Monday, March 19, 2012

Post One Hundred and Forty Five: The Swan And The Holy Man.

I found a dead swan. In the middle of the road. In the middle of nowhere. On the way to a funeral. Maybe there's a message from the universe in the experience. Maybe.

I met with the Dalai Lama a couple of years ago, as the result of a random successful scholarship application whilst studying Eastern Religion at university. A true scholar I was not, but I found a way of picking elective classes that would boost my GPA while allowing me ample social time for boozing and sinning in ways that a 20 year old should. I wrote a pretty questionable essay on Vipassana Meditation which was pretty much just 3000 words on acting stoned when you're not. I got a 'high' distinction.

Anyway, I sent the essay in to the Dalai Lama and his gang. With it I wrote a note saying that I wanted to say g'day during his visit to Sydney but I had no money for tickets. I outlined that I enjoyed reading Buddhist scripture and was disheartened by the reality that a financial hurdle could stand in the way of enlightenment. Two weeks later I received a letter of acceptance into a scholars program and was flown to Sydney for a three day intensive. It was intensively boring, as half of the day was spoken in another language, but it was a special experience none the less.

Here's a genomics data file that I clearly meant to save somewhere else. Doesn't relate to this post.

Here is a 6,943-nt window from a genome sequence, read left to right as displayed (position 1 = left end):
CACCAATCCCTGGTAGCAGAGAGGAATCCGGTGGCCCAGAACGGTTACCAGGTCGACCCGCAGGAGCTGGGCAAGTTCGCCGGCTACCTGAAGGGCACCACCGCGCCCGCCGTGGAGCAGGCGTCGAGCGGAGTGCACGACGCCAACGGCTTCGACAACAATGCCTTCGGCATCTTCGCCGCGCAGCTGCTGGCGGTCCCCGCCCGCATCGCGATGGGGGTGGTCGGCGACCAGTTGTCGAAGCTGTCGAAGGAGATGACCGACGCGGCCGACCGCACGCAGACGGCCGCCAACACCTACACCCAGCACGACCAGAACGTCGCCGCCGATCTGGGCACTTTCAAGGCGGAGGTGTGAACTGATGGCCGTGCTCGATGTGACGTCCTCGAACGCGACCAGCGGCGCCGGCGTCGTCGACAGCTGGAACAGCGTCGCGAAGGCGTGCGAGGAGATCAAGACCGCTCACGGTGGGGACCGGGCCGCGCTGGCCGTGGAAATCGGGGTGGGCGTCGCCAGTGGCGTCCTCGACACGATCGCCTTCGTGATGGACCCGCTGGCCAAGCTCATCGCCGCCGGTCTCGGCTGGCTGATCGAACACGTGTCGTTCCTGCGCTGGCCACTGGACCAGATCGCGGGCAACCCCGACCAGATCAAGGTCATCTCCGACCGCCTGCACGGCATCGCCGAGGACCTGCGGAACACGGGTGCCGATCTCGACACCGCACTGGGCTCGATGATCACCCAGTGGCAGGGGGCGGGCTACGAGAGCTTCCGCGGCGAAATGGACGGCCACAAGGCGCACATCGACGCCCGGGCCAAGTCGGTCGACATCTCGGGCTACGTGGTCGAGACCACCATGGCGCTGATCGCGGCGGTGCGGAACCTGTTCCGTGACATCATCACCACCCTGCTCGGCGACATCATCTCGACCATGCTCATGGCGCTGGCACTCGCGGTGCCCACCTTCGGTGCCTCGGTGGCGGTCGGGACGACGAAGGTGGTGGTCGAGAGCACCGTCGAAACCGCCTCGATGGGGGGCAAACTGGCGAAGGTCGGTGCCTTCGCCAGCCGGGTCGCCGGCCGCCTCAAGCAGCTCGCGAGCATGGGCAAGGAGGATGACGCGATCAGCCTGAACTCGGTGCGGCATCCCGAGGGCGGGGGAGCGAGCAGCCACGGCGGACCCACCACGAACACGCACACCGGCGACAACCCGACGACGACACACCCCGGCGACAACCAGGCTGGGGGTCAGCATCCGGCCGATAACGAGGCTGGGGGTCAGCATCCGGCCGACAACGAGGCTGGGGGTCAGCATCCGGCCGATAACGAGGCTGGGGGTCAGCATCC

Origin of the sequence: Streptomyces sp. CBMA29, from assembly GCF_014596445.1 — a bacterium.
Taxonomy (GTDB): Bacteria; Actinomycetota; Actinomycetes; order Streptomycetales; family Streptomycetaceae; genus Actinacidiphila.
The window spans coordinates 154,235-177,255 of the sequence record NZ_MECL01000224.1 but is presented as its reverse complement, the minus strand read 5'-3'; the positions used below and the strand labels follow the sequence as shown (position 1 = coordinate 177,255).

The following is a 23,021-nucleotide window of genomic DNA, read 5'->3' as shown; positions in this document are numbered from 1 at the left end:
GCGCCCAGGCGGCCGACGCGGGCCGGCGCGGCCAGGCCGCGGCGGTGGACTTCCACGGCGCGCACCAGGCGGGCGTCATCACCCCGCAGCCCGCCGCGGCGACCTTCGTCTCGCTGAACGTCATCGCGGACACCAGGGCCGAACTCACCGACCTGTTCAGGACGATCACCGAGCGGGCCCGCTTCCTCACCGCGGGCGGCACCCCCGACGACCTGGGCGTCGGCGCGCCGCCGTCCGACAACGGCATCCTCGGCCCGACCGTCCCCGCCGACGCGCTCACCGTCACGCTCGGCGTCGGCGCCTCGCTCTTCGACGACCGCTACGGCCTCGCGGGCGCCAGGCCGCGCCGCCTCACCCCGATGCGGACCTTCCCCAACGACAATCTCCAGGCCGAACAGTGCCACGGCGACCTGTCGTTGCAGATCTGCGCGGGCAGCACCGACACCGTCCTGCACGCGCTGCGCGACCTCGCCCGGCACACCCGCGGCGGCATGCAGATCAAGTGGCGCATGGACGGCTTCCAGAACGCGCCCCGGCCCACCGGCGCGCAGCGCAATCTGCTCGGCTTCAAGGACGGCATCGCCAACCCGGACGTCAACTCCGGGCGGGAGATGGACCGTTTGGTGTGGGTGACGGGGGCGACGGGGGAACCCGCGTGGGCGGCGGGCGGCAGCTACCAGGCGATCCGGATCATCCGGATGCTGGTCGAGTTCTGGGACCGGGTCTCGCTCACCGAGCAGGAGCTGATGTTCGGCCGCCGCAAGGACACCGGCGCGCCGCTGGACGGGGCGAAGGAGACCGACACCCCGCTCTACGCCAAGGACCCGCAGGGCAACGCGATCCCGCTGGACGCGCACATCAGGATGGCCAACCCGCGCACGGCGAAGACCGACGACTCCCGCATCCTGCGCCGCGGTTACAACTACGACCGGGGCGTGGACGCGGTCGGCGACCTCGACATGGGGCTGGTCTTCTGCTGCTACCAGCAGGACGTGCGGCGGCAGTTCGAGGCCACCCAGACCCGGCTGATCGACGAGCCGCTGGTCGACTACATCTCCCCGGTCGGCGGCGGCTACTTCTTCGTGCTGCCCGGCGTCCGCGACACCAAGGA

Ever since then I have felt a connection with Buddhist monks. They are happy, they wear cool gown things, and they walk a 'middle path.' This basically means that anything goes in the loveliest of moderations. Some might see it as fence sitting, but I like to apply the middle path principle to remain impassive to trends and exaggerations. Being in the moment and finding calm in impermanence; these principles are woven deep into my personality like syrup on a pancake.

There is a point to this whole Buddhism thing. I was driving a Monk to this funeral when we saw the swan, neck limp and curled around like a cold hard question mark. If I was alone I would have stopped to move the body off the road. Instead I let out a drawn out  'ooooofph' sound, and I caught the monks placid response in the rear vision mirror. I continued on, slowly, thinking about both the swan and my passenger. I didn't know whether to talk about it or if the conversation would be deemed as inappropriate on the way to a funeral. The monk sensed that I was ruminating, because after a short moment he smiled and followed with "Death is a strange field for a young lady to be working in...."



1 comment:

  1. I only have to look at a smiling Buddha and I feel happy and calm.If we all lived by way of being kind to all living things and their acceptance of death we would all be happier Im sure.Finding calm in that.Sarah have you considered going on Twitter as you have so much variety in your life on a daily basis you would always have something to say.Hope you do.Also I hope your new life journey is giving you contentment, fulfilment and happiness x